“Microsoft ran into major bandwidth problems when they released the latest Beta of Windows 7 to the public. The company decided to delay the release while they added some more servers, citing “very heavy traffic”. If they had only used BitTorrent, this heavy traffic would have actually sped up distribution, instead of slowing it down.” – TorrentFreak.com (http://torrentfreak.com/windows-beta-7-rollout-fails-without-bittorrent-090110/)
TorrentFreak.com comments that if there were an official Windows 7 torrent from Microsoft, the bandwidth problem would have not occurred since the bandwidth usage would have been spread over P2P networks.
For those not familiar with P2P, it a file-sharing network that is decentralized so there is no single server or central location where files exist. They exist on each individual’s computer, so when they download a torrent file, their P2P software tells the “trackers” (Trackers are the individuals who have the file) that they are available to download.
You may have heard of some of the big names in the industry such as PirateBay.org. These sites can be very useful there are no actual files stored on PirateBay.org’s servers, just IPs of computers that have a particular file that is requested. This is the best-case scenario where if one tracker happens to go down, it doesn’t bring the whole network down and stop the flow of data.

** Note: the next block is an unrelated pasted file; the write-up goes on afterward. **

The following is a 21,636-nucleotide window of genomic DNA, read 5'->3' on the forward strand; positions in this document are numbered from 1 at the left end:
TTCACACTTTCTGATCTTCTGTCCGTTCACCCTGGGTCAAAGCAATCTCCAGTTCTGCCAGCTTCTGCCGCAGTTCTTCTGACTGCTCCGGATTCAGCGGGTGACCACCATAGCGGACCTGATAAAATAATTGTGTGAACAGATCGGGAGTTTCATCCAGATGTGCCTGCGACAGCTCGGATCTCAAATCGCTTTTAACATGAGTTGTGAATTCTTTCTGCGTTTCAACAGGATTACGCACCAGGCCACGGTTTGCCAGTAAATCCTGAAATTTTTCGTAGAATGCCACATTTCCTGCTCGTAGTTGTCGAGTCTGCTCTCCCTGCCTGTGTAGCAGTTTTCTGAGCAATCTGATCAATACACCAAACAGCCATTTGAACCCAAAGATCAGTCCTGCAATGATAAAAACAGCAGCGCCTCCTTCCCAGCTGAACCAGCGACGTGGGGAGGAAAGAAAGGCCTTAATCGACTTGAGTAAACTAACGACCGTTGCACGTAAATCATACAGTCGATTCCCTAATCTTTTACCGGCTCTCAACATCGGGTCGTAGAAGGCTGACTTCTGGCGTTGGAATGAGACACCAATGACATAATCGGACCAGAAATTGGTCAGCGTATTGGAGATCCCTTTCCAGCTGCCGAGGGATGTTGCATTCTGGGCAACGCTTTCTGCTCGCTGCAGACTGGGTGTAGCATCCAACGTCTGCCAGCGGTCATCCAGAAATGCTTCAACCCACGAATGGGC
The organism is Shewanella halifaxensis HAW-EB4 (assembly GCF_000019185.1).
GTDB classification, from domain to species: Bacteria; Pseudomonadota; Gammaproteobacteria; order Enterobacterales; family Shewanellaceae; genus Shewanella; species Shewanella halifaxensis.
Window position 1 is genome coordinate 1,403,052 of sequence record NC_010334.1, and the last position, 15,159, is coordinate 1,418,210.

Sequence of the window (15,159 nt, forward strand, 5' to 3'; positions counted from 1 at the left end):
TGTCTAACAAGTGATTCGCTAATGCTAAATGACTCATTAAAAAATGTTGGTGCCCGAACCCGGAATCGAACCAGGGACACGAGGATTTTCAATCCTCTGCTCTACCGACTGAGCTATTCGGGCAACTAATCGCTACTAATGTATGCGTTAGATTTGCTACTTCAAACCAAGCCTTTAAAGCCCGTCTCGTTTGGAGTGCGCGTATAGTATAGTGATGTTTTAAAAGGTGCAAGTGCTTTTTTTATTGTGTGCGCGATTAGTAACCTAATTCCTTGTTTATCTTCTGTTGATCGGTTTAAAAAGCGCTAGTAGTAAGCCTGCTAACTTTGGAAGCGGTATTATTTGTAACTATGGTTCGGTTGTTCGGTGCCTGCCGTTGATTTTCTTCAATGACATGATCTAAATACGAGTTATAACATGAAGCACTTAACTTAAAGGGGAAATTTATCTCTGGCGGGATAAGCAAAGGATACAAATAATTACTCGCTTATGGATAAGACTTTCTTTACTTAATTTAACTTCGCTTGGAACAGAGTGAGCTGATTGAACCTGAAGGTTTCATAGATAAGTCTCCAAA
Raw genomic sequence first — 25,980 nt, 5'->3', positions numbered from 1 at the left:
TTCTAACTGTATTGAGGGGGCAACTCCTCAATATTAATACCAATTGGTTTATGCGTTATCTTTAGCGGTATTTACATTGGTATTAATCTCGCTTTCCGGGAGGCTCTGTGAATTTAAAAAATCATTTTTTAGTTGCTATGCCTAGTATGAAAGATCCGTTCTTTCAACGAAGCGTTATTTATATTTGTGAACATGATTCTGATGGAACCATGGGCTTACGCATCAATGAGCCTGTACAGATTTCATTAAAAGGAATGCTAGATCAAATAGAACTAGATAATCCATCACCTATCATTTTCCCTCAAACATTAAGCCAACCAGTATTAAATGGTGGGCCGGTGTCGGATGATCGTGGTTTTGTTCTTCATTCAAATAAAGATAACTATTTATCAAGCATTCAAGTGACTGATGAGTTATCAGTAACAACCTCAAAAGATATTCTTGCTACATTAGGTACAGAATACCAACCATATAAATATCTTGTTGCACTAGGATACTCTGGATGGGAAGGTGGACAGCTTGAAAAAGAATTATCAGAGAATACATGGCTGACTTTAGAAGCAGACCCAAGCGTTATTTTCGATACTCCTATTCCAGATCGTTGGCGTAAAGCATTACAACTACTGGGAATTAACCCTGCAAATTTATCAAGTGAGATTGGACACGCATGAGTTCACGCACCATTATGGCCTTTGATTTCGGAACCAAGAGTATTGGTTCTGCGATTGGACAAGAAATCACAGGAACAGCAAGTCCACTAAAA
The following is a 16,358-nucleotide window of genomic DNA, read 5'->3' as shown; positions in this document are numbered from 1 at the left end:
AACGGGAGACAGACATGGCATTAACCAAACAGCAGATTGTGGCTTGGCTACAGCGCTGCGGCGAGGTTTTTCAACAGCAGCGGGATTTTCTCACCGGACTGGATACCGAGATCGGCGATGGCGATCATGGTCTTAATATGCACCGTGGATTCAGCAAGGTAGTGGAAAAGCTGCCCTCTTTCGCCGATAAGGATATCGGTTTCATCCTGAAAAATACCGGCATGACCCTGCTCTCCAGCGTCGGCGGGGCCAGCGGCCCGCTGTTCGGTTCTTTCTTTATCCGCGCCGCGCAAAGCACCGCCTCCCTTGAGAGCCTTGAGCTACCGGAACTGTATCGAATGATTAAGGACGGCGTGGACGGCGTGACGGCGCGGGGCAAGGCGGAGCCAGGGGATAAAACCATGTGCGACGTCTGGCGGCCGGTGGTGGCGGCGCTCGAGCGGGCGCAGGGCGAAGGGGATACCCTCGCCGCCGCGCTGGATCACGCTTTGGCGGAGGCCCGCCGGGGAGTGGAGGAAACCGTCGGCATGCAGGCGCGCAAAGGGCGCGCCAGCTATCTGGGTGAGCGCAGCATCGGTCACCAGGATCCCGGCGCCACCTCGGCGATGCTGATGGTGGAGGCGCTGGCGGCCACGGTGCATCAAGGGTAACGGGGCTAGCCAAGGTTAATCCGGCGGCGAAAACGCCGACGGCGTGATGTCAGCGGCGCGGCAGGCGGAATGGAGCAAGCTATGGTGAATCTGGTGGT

Most of the P2P traffic tends to be “pirated” software or files. With the commercialization of several major sites like BitTorrent.com, major companies are now using it to lessen the strain on their servers. Linux Distros and EA both use BitTorrent to release the Warhammer Online Beta, and patches for other online games. Even NASA has used torrents to distribute high-quality images.
Thomas Edison’s recording device took a while to be embraced by the masses since they thought it was for “pirating” live music. Torrents and the P2P networks are a new technology that, once completely understood, can change the way we get huge amounts of data in the future.